A great coffee table book is more than just decor for your home. It’s a way to invite your friends in to your world of interests. To show off your cultural side as well as your good taste. And, of course, it should be fun to peruse over and over.
Cabins by Philip Jodidio delves into the idea of getting away from the noise of life in 2014. It’s about getting away from the vibrations, the dings, and the phone calls. As you explore the book, you’ll find different types of living environments that look to be minimal and isolated.
Vivian Maier was a nanny and caregiver based in Chicago during the 1950s and 60s, who also happened to be a fantastic street photographer. The thing is, she never told anyone about her hobby despite creating over 120,000 negatives from all around the world throughout her life. Instead she kept all that undeveloped film in a storage locker, which was auctioned off when she could no longer pay the bills.
Shorty after her death in 2009 (age 83), the never-before-seen photos began surfacing online and garnered the attention of photographers worldwide. Thanks to historian and fellow street photographer John Maloof — along with contributions from writer Geoff Dyer — some of these gems have been collected into a book, simply called Vivian Maier: Street Photographer.
The photos within are stunning, often breathtaking, and sometimes even unsettling. They consist of candid portraits, mirrored reflections of Maier herself, and much more.
We’re not sure Letters of Note needs any introduction, but for those not in the know, it’s a blog dedicated to finding and sharing amazing examples of written correspondence throughout history.
These letters — whether they’re written by an ex-slave to his former master, a Pixar director to a young fan, or even a copywriter looking for a job in the 1930s — give us a tiny but extraordinary glimpse into these peoples’ lives. Some are hilarious, some are sad, and many are inspiring.
And now, 125 of the letters shared on Letters of Note over the years have been compiled into a beautiful book. It includes correspondence from dozens of famous individuals: Leonardo da Vinci, Amelia Earhart, JFK, Mahatma Gandhi, and many more.
The first edition of this book — jam-packed with interesting, inspirational, and memorable quotes — was compiled by John Bartlett in 1855 and was a mere 258 pages thick. Now, the 18th edition weighs in at 1,438 pages and is better than ever. It’s an excellent gift for the curious, the discerning, the learned, the bored, or all of the above. Also makes for a great reference when writing and for great reading on a lazy afternoon.
Proud comic book aficionados will adore having this massive tome displayed on their coffee table.
With 712 pages of nearly 2,000 images — including original and vintage artwork, behind-the-scenes photos and film stills, and other pop culture artifacts — along with more than 300 biographies of comics industry veterans, readers will walk away with a better understanding of Marvel’s history and its evolution from humble beginnings into the media giant we know today.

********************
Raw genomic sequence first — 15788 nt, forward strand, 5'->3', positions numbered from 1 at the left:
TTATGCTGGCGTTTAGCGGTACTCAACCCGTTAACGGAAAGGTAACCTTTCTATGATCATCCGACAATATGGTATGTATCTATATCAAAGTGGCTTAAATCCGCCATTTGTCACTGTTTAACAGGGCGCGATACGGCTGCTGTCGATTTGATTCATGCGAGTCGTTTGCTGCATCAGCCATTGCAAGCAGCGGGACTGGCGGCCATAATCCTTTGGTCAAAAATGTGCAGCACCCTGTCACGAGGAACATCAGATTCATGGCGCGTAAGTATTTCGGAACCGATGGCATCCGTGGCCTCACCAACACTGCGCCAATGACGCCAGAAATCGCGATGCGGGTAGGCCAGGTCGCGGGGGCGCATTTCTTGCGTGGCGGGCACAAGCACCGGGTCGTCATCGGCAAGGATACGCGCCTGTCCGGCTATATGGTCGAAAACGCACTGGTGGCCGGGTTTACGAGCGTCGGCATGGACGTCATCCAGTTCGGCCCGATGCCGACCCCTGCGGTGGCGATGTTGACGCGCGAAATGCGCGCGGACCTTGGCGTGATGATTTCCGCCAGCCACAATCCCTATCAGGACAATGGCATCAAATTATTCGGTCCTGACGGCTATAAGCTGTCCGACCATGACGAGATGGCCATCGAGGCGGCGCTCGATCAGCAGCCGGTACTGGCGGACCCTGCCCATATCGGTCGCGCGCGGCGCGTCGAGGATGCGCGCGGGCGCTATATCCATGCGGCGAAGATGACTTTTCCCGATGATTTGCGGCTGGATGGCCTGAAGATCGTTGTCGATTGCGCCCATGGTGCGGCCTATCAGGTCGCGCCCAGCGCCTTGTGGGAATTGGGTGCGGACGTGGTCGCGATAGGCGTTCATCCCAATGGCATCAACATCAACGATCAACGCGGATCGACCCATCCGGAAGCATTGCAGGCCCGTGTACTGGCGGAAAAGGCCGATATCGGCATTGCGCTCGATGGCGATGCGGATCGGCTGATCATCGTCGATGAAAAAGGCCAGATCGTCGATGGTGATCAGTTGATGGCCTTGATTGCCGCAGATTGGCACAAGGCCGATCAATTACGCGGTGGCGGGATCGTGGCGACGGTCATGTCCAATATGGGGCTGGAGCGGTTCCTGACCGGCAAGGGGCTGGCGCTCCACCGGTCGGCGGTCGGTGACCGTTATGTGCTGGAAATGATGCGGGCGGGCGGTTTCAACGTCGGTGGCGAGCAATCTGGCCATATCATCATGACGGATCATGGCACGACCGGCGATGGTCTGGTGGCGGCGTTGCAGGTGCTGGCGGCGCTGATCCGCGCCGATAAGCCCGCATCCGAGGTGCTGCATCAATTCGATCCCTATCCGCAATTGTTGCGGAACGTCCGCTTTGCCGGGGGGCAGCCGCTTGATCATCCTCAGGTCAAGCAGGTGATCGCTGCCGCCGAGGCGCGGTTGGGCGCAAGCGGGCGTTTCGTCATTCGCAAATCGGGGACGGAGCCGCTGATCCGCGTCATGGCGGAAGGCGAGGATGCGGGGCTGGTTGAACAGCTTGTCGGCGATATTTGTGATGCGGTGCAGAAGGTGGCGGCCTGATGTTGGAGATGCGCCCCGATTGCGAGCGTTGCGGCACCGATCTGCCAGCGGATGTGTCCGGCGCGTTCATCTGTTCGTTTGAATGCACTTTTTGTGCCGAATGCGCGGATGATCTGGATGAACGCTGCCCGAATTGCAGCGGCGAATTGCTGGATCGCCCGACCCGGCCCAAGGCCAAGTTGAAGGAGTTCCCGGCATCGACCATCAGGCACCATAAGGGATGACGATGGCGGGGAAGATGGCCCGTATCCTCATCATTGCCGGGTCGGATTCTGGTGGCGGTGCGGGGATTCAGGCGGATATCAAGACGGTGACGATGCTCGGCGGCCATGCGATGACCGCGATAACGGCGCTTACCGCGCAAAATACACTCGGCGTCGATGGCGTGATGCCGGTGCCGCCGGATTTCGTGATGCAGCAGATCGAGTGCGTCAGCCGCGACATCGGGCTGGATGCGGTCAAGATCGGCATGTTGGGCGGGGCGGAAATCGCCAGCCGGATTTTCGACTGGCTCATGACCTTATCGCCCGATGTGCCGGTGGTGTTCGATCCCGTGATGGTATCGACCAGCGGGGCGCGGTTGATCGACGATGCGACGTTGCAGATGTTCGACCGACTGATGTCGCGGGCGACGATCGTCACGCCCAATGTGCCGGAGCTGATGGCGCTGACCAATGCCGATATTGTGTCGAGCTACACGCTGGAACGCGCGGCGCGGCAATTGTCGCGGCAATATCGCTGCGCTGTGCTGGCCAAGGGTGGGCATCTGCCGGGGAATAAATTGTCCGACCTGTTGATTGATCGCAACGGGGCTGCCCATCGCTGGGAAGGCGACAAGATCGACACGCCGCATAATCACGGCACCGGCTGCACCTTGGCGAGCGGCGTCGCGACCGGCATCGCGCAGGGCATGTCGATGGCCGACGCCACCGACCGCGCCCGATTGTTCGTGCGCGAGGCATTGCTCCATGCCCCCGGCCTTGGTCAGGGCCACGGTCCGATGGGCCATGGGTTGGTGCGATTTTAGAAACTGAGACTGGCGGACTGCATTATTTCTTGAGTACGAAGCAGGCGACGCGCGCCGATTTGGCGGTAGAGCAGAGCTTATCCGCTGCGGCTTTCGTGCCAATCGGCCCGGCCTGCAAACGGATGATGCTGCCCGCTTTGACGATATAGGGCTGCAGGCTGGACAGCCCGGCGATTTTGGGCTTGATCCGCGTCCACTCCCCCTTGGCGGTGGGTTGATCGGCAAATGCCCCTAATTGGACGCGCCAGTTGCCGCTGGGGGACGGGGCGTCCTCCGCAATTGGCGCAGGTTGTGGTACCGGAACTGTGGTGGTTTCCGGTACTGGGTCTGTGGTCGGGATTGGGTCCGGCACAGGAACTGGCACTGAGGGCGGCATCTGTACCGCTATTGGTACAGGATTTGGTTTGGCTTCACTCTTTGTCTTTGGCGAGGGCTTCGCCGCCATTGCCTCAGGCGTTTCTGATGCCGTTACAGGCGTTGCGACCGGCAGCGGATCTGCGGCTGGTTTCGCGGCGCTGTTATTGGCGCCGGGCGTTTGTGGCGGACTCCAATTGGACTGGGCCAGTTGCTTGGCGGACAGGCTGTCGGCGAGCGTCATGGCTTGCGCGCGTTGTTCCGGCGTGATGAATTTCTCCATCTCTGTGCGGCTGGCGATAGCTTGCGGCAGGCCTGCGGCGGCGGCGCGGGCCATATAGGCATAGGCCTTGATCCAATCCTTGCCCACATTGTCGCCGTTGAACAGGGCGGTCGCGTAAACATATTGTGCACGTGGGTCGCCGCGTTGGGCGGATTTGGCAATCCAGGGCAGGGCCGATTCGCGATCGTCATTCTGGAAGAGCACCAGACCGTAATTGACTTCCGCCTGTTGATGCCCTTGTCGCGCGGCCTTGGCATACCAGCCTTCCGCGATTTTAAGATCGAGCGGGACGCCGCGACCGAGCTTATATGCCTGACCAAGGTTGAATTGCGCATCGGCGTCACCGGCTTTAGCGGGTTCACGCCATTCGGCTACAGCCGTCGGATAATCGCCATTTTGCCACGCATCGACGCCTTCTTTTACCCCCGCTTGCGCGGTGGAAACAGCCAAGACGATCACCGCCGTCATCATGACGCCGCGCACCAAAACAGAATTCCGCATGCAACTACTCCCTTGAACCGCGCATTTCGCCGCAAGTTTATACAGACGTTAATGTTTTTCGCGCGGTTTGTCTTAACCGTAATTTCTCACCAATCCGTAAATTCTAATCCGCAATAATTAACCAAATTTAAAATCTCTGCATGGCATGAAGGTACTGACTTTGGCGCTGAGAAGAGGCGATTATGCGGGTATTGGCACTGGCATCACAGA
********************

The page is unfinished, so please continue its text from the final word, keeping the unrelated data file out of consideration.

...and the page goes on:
(Don’t feel too left out, DC fans. You have an awesome book of your own. —Ed.)
In our humble opinion, Bill Watterson’s Calvin and Hobbes is the greatest comic strip of all time. To say it had an influence on our childhoods would be an understatement. Australian cartoonist Gavin Aung Than of Zen Pencils shares that opinion:
To me, Calvin and Hobbes is cartooning perfection – that rare strip that has both exquisite writing AND gorgeous artwork. A strip that managed to convey the joy of childhood, absurdity of humanity and power of imagination all through the relationship between a boy and his stuffed tiger. And most importantly, a strip that was consistently laugh-out-loud funny.
The Complete Calvin and Hobbes captures the entire body of the strip (1985 – 1995) into three hardcover volumes, nicely packaged in a single sturdy slipcase. Also includes a 14-page foreword written by Watterson himself! A fitting monument to such a delightful and whimsical series.
This Catalog of Possibilities was compiled from the vast number of reviews written by the community and users at cool-tools.org. The book lists over 1,500 of the best, leas-expensive, or unique tools on the planet. In addition to images, each tool has a description explaining why it’s useful. The Cool Tools catalog is, in and of itself, a cool tool.
Iconic celebrates Apple’s rich product history and design language with over 650 gorgeous photos taken by Australian photographer Jonathan Zufi.
The photos are quite similar to what we’re used to seeing in Apple marketing — vivid, warm, emotional, beautiful. Almost every product Apple has ever made is in the book, including internal parts like motherboards, rare prototypes that never made it to market, and even packaging materials. The older devices are particularly interesting to look at, almost as if Apple’s website had been around in the 1970s and 80s. Included are forewords and essays by such luminaries and commentators as Steve Wozniak, Daniel Kottke, and Jim Dalrymple.
No matter what stage you’re at in your Apple fandom (on a scale of “I just bought my first iPhone” to “I’ve owned every product in this book and then some”), Iconic is a treasure of a book that should be in your home.
From the creators of Kinfolk Magazine comes an interesting and well-put-together cookbook with a focus on simple, communal meal preparation and telling the stories behind every dish. Admittedly, some of the recipes aren’t exactly mindblowing, but for us the true hallmark of this book is its stellar photography. It’s so easy to get lost in the imagery that we’ve kinda stopped wondering whether or not the food is tasty. (It sure looks good enough.)
In short: The Kinfolk Table is for folks who like awesome and “vintage” photography, stories about interesting folks, and some recipes on the side.